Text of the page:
150 Years of Tradition at Syracuse University
By Meg Mason, University Archivist
On March 24, 1870, the Board of Trustees of Syracuse University signed the University charter and certificate of incorporation. Over the next few years, the College of Liberal Arts was founded, classes began, the first Commencement was held, the first Chancellor was inaugurated, and the University’s first building, the Hall of Languages, was constructed. All the founding pieces were now in place for the University to begin forming a legacy of traditions, many of which are documented and on display in a new University Archives exhibition, which I am proud to have curated, 150 Years of Tradition at Syracuse University.
Photograph of Syracuse University graduates, 1891 from the Syracuse University Photograph Collection.
Syracuse University Alma Mater, handwritten by Junius Stevens, Class of 1895, circa 1893 from the Junius Woods Stevens Collection.
Curating this exhibition allowed me to draw upon some of the University Archives’ most historically rich collections, including the Photograph Collection and Memorabilia Collection. These collections document so many traditions, from Commencement to mascots to the Chimemasters. I also jumped at the opportunity to show off some of our most special items. Both a number 44 football jersey worn and signed by Ernie Davis ‘62, the first African American Heisman Trophy winner, as well as the Alma Mater written in the hand of its author, Junius Stevens, Class of 1895, will be on display, though for a limited time to prevent fading. There are also other wonderful pieces, such as old photographs of graduates at Commencements long past and an impressively-sized cheerleading megaphone from the 1960s. All the photographs, printed materials, textiles, and other memorabilia are a testament to the University’s history of traditions that have inspired Orange pride, united the University community, and connected its past with its present.
The tradition I found most challenging to exhibit is the origin of orange as the University’s official color. Although orange was adopted as the official color in 1890, there isn’t an official proclamation in the University Archives, and we don’t hold many materials that have color from that time. I managed to track down a student newspaper article about the impatience of the student body to change the University’s colors from pink and blue to orange. I also included the brilliantly-orange cover of an 1891 Men’s Glee Club program, which is the earliest orange item I could find.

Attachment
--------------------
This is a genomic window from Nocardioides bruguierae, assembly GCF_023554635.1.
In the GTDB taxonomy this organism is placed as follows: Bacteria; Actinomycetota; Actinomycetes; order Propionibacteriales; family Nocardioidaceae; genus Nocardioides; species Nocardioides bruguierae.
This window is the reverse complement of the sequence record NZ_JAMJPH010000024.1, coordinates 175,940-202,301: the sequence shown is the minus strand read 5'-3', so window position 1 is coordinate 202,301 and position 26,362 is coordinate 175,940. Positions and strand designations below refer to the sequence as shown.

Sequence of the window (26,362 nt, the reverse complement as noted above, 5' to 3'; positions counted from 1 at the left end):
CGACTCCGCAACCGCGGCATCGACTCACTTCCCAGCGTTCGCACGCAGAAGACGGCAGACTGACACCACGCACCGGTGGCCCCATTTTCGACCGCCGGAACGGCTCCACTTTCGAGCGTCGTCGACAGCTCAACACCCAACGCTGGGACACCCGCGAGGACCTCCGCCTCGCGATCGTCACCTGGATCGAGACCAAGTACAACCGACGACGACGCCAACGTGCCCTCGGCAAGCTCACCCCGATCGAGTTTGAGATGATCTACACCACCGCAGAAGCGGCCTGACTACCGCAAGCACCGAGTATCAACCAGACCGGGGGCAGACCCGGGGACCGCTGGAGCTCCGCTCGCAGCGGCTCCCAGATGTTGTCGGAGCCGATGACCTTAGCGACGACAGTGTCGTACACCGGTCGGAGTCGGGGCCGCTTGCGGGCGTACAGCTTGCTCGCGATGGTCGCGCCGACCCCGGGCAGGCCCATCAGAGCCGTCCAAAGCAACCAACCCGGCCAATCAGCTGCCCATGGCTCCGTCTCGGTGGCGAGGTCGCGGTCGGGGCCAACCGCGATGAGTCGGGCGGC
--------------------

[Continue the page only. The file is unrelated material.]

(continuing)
Some of my favorite items in the University Archives are the freshman beanies. They’re just so round and delightful. While I can’t imagine feeling so delighted if I was a first-year student who had to wear one, I’m grateful to alumni who kept theirs and later donated them to the University Archives. We have a nice collection of beanies in all shades of orange (and even green!), and we managed to fit a goodly number of them in the exhibition case.
Photograph of Ernie Davis, circa 1959-1962, from the Syracuse University Portrait Collection.
Freshmen beanie, circa 1930s-1940s from the Syracuse University Memorabilia Collection.
Photograph of the orange mascot, later known as Otto, 1982, from the Syracuse University Photograph Collection.
The beanies are a great example of a tradition that has faded away. When I started curating this exhibition, I had a vague idea of tradition as something timeless and classic. But looking through what is now on display, visitors will see not only traditions that have endured but also those that have fallen by the wayside as well as fairly new ones. Those old, long-gone traditions lost their meaning, and over time the University has picked up new customs and celebrations as they have embraced values and a community that is more diverse and inclusive. So now we have Otto the Orange as our mascot instead of the Saltine Warrior thanks to the late 1970s protests of a Native American student organization, and we have annual, traditional celebrations such as the Martin Luther King Jr. Celebration and International Thanksgiving.
Please join us for the opening reception of the exhibition on Thursday, September 4, from 4:30 to 6 pm at the Special Collections Research Center on the 6th floor of Bird Library. The exhibition is open for viewing through the spring of 2020. If you’re not into the color orange (What?!), the number 44 (How could you?!) or the Alma Mater (Sacrilege!), you at least have to come see all those thoughtfully-curated beanies!
The Syracuse University Photograph Collection, the Syracuse University Portrait Collection, the Syracuse University Memorabilia Collection and the Junius Woods Stevens Collection are part of the Special Collections Research Center's University Archives (University Archives, Special Collections Research Center, Syracuse University Libraries).